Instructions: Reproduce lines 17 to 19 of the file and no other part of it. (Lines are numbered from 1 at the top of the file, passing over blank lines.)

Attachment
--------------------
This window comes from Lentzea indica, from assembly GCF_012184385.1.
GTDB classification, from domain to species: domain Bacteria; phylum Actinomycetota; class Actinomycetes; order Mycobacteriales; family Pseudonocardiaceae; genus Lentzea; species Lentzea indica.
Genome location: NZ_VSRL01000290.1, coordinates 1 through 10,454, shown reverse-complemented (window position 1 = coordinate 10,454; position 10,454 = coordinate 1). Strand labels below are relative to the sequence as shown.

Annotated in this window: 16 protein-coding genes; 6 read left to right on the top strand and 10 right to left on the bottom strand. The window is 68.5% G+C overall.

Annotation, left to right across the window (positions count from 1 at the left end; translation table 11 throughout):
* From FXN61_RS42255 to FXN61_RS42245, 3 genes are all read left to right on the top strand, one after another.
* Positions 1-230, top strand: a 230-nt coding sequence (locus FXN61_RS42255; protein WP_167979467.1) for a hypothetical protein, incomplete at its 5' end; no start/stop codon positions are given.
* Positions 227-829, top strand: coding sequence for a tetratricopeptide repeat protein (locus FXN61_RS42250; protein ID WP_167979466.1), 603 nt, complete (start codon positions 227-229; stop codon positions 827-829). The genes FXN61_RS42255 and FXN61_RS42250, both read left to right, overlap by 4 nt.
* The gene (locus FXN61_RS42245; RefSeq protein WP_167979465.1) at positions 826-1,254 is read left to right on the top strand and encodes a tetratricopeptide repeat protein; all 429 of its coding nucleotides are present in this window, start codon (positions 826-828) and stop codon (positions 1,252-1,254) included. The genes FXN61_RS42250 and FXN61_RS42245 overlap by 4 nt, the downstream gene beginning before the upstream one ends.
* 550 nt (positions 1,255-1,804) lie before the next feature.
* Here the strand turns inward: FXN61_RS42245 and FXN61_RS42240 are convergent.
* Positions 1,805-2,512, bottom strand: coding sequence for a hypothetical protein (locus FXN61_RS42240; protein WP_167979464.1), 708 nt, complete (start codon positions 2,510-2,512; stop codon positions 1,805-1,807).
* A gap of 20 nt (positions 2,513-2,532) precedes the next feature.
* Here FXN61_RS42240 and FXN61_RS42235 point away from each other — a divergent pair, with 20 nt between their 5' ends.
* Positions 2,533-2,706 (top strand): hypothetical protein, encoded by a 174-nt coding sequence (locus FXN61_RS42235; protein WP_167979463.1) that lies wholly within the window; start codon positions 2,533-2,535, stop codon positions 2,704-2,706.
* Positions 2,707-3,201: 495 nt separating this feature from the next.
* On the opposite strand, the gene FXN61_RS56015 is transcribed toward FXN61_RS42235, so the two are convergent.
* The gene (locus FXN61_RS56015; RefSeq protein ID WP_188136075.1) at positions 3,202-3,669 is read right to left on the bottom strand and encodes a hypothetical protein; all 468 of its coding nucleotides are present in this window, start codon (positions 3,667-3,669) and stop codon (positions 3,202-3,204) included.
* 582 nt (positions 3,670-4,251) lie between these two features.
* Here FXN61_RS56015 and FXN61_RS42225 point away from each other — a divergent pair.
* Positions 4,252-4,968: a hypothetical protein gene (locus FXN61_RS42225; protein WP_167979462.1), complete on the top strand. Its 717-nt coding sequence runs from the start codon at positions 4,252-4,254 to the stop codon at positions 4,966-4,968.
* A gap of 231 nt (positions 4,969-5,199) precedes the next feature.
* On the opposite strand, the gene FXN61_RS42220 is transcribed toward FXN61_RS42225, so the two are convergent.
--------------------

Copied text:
* On the opposite strand, the gene FXN61_RS56015 is transcribed toward FXN61_RS42235, so the two are convergent.
* The gene (locus FXN61_RS56015; RefSeq protein ID WP_188136075.1) at positions 3,202-3,669 is read right to left on the bottom strand and encodes a hypothetical protein; all 468 of its coding nucleotides are present in this window, start codon (positions 3,667-3,669) and stop codon (positions 3,202-3,204) included.
* 582 nt (positions 3,670-4,251) lie between these two features.